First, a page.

Lenin's Death Mask Will Go On Sale in New York

Hours after Vladimir Lenin died in January 1924 in his residence in Gorki near Moscow, sculptor Sergei Merkurov was allowed to his deathbed to make three death masks that would immortalize every whisker and pore of the founder of the Soviet state.

Seventy-five years later, one of those masks is on sale with a New York historical collectibles dealer. While experts in Russia sniffed at the mask as a piece of worthless plaster - in a country that does not lack for Lenin heads - one Russian newspaper said its price could be $250,000 or more.

The copy in question is one of the three that were made from the same original wax mask - and thus were more precise than later copies made from the plaster versions. One went to the Central Lenin Museum and another to the Lenin Museum in Gorki. The sculptor kept the third copy.

It's apparently that copy that's being offered for sale by University Archives, a historical collectibles dealer that states on its web site that the cast was brought to the United States on Sept. 15, 1998 with the permission of the Culture Ministry, which rules on the exportability of historical artifacts. University Archives declined to comment on the potential sale price.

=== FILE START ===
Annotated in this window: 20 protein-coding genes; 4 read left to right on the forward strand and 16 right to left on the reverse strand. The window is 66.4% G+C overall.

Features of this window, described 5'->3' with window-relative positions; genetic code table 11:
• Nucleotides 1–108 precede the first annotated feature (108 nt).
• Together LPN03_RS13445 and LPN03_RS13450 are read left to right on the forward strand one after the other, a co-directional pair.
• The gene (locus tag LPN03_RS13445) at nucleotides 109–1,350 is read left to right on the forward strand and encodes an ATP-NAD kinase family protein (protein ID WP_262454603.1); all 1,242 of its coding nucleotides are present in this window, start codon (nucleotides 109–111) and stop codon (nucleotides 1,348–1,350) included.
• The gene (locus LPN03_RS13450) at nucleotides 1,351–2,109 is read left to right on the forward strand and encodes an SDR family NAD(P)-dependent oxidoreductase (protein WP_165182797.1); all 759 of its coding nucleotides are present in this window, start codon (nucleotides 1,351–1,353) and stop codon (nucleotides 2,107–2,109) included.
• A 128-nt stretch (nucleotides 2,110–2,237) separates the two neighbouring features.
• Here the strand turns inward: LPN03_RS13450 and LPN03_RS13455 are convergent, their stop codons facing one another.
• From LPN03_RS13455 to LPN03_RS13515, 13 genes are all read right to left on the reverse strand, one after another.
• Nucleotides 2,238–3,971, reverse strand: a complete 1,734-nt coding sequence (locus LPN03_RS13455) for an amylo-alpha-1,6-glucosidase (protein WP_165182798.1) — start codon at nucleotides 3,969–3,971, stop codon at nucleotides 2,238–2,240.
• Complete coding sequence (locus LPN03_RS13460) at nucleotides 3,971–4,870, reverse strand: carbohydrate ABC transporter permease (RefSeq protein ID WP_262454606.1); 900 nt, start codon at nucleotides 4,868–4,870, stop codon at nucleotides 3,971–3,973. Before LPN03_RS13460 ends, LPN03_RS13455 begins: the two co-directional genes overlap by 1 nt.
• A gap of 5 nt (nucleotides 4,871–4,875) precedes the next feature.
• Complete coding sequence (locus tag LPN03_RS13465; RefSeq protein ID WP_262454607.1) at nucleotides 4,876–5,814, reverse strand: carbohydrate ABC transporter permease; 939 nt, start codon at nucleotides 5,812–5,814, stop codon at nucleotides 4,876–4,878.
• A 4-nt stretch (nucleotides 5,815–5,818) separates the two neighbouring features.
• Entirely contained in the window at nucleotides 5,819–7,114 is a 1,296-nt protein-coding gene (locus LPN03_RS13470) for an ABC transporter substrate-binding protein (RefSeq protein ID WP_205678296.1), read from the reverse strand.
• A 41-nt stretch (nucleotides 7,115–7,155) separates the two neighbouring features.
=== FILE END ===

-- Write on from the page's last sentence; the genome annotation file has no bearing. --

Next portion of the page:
Kommersant newspaper claimed in a front-page article that the sale price could be $250,000 to $500,000, without naming a source. Experts differed.

"If the mask comes from Merkurov's personal archive, it's a very precise copy that may have high value - not the plaster cast itself but its legend," said Grigory Garazha, chief curator at the Central Lenin Museum. "It's both priceless and worthless.

Nikita Kaledkin of the Culture Ministry's department of expertise, import and export of cultural treasures said Merkurov gave the mask as a gift to his friend Sergei Alyoshin, also a sculptor, whose daughter sold it for $4,000 to a collector Kaledkin could not identify.

Andrei Leshchinsky, director of the St. Petersburg department for preservation of cultural valuables, confirmed granting the permission to export the mask.

Leshchinsky argued that the value was reduced by the fact that the plaster casts can be reproduced from the original wax, or from another plaster copy.

"I've seen dozens of similar casts of Lenin's and Peter the Great's death masks. It's a serial reproduction thing by definition," Leshchinsky said.

He said the value could not be much more than $1,000 under any circumstances.